Army lists bring several dimensions to a game. Restrictions on building lists are most often used to bring a particular flavour to a game, mostly historical, e.g. restricting the number of units of cavalry for Romans or not giving Parthians access to armoured infantry.  40K does the same with variant lists that highlight various aspects of the background. That this can interact with points may cause angst but it definitely allows players to “forge da narrative”. List restriction that is integral to the rules is another way of achieving balance (and I guess is an almost hidden part of many points systems).

Missions can generate balance.  Too many missions are mirror images. Not just meeting engagements for kill points, but missions where the mission objective is the same for both players. This can be fun, but by changing the mission, different challenges and armies can be tried out.  All the factors of the game can be considered when designing a mission: list restrictions, terrain, deployment and victory conditions. I’m sure there are others.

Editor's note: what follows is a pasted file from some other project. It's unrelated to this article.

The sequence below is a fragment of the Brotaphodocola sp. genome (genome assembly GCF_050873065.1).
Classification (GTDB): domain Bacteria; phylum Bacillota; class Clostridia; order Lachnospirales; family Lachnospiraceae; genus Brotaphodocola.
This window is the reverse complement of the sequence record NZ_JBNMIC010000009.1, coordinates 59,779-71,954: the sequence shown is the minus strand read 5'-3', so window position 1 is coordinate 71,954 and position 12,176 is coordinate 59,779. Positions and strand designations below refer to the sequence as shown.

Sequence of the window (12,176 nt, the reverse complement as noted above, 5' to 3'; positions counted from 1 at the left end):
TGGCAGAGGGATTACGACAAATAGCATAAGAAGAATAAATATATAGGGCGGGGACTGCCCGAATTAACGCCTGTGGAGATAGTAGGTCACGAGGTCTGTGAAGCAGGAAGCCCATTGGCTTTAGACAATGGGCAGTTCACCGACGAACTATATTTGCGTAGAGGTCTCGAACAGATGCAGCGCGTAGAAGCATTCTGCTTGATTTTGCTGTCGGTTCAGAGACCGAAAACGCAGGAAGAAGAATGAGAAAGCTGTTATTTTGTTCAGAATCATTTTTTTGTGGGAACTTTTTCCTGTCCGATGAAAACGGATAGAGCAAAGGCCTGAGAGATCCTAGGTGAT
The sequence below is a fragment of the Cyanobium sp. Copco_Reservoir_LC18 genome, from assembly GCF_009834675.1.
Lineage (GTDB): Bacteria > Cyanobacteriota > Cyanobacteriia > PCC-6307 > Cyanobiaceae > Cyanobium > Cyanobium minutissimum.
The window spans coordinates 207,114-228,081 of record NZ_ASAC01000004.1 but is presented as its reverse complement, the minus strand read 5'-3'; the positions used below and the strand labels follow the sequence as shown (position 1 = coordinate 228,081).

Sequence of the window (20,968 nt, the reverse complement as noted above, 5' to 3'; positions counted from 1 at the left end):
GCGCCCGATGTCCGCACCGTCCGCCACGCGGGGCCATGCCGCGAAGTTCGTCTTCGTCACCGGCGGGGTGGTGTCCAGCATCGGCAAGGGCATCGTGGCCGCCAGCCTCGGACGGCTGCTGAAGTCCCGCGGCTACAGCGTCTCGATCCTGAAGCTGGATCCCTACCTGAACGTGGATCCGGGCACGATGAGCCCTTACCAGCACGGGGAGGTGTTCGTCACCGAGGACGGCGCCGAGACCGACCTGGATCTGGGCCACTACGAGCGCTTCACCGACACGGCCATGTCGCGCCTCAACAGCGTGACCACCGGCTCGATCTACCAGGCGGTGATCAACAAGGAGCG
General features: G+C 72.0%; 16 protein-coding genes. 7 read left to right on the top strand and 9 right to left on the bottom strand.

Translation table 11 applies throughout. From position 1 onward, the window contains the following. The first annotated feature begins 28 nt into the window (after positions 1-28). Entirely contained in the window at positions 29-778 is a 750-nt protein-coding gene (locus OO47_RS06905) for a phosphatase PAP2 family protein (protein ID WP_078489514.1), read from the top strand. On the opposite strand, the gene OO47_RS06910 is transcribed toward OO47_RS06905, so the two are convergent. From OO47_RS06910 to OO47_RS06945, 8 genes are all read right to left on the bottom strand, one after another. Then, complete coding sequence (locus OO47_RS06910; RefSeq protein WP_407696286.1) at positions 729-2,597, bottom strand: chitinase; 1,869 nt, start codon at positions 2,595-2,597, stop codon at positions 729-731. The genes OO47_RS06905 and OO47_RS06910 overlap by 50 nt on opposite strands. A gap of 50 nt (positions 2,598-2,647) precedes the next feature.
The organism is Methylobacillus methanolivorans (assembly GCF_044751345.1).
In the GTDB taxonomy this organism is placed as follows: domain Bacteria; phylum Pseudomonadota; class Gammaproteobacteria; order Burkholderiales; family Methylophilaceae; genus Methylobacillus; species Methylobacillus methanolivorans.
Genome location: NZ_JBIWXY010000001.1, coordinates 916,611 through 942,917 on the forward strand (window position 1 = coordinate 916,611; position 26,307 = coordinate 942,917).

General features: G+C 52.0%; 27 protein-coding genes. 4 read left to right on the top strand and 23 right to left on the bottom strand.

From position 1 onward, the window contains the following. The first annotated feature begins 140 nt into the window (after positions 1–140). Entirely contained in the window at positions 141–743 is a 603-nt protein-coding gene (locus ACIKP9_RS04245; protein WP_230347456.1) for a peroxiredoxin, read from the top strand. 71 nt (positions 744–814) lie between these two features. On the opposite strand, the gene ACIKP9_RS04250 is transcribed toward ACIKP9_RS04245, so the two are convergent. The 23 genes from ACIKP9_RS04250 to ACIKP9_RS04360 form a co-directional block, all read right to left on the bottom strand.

Terrain is a factor in creating or upsetting balance.  An extreme case is an amphibious assault, where the defender waits in bunkers and the attackers face a stretch of sand to the dubious safety of a sea wall.  Tables do not need to be this extreme to create a challenge but a smaller, dug in defender facing a larger attacking force is more common than most games reflect.

Deployment. Who is on the board?  Who has access to reserves? How safe are your flanks or rear area.  Mix it up, and again it doesn’t have to be symmetric.